Intention-to-an-end, which St. Thomas calls sometimes 'connatural appetite,' natural love,' or natural desire, is thus strictly transcendental. Within the order of intention-to-an-end, however, a law appears: different forms, by which the different kinds of intentionality-to-an-end are determined, show different degrees insofar as their materiality or immateriality is concerned. There exists a gradation here: the more materiality, the less universal the intentionality of a being and, conversely, the more immateriality, be more consciousness and immanence, until we come to beings endowed with intellectual insight. Here man appears as the highest on earth, but in respect to angels and, finally God, man is the lowest.Each and every being shows this intention-to-an-end. As St. Thomas says: “Each inclination follows some form.”29 Nevertheless, in the primary meaning of the word only beings endowed with an intellect have intention-to-an-end as such. St. Thomas uses the term 'nature' as opposed to intention-through-knowledge and thus divides all beings into two groups: a) those following ends by knowledge; and b) those following ends “by nature.” To let St. Thomas' speak: “Just as natural tendency springs from nature and is in accord with it, so does the tendency which corresponds to sensitive and intellectual nature follow knowledge.”30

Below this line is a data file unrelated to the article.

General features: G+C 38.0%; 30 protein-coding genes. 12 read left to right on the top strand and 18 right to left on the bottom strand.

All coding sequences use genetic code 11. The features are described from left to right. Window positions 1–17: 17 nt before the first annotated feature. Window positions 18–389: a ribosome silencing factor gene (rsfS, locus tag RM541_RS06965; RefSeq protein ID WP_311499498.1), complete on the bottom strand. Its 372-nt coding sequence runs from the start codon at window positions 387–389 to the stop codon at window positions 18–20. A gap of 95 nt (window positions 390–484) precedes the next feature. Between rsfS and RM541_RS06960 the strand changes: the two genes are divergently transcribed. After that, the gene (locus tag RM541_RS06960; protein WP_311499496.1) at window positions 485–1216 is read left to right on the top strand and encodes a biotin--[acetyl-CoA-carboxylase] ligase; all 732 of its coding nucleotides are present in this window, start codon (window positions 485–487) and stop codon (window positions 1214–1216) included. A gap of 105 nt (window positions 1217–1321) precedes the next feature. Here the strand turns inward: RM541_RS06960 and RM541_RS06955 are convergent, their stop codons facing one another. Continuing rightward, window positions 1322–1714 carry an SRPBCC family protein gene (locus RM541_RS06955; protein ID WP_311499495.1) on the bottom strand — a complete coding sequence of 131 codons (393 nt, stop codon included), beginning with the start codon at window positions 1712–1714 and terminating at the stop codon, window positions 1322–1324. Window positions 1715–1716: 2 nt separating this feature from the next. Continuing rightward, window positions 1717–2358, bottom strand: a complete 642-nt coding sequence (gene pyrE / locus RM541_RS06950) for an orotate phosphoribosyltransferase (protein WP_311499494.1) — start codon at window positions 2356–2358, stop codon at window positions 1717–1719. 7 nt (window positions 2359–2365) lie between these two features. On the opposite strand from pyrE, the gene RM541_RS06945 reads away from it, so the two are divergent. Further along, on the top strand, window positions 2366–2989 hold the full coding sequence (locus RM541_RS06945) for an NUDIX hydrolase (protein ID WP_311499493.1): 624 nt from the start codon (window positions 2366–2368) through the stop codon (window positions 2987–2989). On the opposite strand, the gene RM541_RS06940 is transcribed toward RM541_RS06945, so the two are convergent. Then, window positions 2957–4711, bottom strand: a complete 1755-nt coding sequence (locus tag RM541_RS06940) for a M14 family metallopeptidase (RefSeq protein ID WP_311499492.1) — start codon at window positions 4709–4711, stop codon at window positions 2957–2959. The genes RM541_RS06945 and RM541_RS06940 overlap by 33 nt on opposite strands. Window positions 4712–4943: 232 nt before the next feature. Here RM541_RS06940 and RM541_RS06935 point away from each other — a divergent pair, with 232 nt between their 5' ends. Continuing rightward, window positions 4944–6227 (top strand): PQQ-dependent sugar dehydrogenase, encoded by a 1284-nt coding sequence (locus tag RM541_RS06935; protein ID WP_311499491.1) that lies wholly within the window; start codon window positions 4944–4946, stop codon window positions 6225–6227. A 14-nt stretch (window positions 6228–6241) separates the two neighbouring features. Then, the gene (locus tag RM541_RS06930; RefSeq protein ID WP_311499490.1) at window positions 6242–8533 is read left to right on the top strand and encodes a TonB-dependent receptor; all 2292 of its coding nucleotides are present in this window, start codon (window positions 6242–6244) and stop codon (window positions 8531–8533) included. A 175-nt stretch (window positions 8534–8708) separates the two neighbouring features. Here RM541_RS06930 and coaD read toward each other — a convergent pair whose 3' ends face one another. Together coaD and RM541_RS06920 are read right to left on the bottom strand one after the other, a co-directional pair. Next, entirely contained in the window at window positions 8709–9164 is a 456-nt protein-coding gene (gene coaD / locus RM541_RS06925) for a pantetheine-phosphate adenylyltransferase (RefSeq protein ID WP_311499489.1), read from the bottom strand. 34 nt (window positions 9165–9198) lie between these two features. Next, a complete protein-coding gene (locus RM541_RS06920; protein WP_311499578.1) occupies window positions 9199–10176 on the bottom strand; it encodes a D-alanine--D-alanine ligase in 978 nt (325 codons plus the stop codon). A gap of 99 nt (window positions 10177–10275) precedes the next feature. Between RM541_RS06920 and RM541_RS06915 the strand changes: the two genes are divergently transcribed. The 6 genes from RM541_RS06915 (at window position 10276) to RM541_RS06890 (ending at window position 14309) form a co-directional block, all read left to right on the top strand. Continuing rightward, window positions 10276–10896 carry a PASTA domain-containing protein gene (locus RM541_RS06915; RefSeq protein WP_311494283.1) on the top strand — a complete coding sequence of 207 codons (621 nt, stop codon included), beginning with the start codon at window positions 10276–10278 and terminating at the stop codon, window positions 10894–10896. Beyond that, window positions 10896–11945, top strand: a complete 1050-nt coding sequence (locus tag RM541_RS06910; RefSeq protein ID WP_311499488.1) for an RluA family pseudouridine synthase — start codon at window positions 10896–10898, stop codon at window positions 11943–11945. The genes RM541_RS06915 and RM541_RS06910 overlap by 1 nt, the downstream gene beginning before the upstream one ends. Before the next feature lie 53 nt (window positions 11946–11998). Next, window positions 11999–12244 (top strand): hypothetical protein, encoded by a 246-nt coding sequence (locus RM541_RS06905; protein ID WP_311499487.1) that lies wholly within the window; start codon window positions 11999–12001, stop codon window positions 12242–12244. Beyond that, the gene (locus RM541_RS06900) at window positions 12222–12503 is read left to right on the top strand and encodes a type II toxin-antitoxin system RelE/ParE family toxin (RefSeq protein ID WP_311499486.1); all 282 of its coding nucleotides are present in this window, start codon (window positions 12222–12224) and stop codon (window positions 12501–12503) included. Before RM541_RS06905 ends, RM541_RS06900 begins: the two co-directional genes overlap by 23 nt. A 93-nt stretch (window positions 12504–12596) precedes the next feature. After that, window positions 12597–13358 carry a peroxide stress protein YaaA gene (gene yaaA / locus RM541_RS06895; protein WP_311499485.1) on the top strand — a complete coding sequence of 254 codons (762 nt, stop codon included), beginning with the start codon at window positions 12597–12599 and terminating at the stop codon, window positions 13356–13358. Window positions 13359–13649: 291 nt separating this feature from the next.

In animals not endowed with reason there exists sense-knowledge through which they are capable of “practical judgment.” Using it, they can avoid their “natural” enemies, fight for survival, etc. The seat of this judgment is the “common sense” with which, again according to specific degrees, animals are endowed. However, because animals do not possess intellectual knowledge, their spontaneity remains limited within some basic psychological determinism. In St. Thomas' words: “They act according to discrimination but not according to a complete one.”31